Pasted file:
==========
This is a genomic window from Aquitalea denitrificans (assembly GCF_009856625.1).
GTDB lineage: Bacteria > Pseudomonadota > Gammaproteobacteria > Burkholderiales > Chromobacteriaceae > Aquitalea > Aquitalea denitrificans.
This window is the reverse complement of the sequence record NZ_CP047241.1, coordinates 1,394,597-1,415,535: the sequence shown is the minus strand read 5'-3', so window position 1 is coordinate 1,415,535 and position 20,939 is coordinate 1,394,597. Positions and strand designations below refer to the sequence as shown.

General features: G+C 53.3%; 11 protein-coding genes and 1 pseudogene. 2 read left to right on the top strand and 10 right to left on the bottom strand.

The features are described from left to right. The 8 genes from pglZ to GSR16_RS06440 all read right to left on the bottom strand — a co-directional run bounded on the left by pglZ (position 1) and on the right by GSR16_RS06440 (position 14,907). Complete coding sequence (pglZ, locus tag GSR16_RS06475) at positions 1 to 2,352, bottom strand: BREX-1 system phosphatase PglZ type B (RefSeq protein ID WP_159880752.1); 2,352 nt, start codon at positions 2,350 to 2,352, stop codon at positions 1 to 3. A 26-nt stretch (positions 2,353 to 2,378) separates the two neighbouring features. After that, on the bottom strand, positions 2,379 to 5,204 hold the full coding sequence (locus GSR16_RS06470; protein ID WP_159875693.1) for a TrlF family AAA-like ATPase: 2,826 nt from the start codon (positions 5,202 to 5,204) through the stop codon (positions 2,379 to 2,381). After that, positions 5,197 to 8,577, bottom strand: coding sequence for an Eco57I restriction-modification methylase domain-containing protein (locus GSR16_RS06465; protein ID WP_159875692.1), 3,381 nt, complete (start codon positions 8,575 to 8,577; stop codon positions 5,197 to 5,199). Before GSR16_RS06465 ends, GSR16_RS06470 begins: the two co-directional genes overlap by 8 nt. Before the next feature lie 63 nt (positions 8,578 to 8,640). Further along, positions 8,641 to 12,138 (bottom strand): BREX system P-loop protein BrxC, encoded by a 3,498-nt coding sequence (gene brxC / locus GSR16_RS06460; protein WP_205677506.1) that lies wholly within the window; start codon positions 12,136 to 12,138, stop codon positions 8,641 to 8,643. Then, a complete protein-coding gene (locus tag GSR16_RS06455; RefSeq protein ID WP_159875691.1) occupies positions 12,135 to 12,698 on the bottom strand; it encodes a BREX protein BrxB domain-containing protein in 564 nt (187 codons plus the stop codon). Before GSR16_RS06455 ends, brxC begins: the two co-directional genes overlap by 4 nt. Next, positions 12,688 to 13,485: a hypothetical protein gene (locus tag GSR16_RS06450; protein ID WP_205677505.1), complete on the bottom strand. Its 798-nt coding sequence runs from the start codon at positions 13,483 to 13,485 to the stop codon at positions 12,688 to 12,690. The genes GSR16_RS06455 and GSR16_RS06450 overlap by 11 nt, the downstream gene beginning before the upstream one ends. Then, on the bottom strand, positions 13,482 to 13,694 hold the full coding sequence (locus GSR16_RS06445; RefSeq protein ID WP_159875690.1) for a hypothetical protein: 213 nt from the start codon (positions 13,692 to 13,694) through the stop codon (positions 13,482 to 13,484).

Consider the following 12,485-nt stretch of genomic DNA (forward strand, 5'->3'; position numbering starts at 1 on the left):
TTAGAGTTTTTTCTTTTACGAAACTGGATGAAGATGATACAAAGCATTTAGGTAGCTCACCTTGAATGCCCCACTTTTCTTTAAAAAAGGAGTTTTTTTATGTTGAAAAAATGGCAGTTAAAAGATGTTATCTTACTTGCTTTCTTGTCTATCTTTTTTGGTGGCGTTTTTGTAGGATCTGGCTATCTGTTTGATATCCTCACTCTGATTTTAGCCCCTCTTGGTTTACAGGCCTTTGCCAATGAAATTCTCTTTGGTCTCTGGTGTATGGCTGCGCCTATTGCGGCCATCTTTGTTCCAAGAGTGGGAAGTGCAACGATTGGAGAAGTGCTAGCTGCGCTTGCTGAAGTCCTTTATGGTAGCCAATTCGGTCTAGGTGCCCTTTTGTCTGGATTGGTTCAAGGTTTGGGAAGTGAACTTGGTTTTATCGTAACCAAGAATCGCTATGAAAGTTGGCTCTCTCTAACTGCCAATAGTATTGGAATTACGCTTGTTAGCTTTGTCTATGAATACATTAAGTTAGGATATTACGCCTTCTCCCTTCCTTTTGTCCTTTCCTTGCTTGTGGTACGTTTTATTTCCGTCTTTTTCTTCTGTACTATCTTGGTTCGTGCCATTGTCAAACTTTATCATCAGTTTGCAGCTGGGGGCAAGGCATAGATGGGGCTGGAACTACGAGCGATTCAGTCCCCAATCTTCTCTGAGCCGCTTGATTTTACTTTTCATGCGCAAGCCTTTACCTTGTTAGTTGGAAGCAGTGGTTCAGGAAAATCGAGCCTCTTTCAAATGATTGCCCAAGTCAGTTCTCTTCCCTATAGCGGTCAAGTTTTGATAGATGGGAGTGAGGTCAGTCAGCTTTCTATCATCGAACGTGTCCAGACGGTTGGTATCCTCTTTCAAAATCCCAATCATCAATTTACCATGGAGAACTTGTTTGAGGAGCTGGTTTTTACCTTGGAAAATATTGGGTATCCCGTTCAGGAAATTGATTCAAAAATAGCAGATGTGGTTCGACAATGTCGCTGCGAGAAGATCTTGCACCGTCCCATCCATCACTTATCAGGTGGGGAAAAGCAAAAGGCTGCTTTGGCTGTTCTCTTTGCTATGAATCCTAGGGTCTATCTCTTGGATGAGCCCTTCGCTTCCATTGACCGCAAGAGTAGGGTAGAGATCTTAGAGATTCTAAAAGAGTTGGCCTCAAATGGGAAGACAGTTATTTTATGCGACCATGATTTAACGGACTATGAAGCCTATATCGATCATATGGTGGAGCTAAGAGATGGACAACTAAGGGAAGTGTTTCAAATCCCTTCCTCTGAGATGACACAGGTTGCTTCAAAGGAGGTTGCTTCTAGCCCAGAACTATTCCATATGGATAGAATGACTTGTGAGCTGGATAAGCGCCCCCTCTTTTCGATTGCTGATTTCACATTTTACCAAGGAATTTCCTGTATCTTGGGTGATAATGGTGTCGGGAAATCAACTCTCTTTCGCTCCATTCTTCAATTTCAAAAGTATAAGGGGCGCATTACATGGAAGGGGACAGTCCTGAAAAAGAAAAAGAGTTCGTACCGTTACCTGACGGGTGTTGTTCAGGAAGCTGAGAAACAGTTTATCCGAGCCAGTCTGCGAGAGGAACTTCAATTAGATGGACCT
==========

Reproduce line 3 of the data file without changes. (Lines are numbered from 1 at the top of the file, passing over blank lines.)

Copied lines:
This window is the reverse complement of the sequence record NZ_CP047241.1, coordinates 1,394,597-1,415,535: the sequence shown is the minus strand read 5'-3', so window position 1 is coordinate 1,415,535 and position 20,939 is coordinate 1,394,597. Positions and strand designations below refer to the sequence as shown.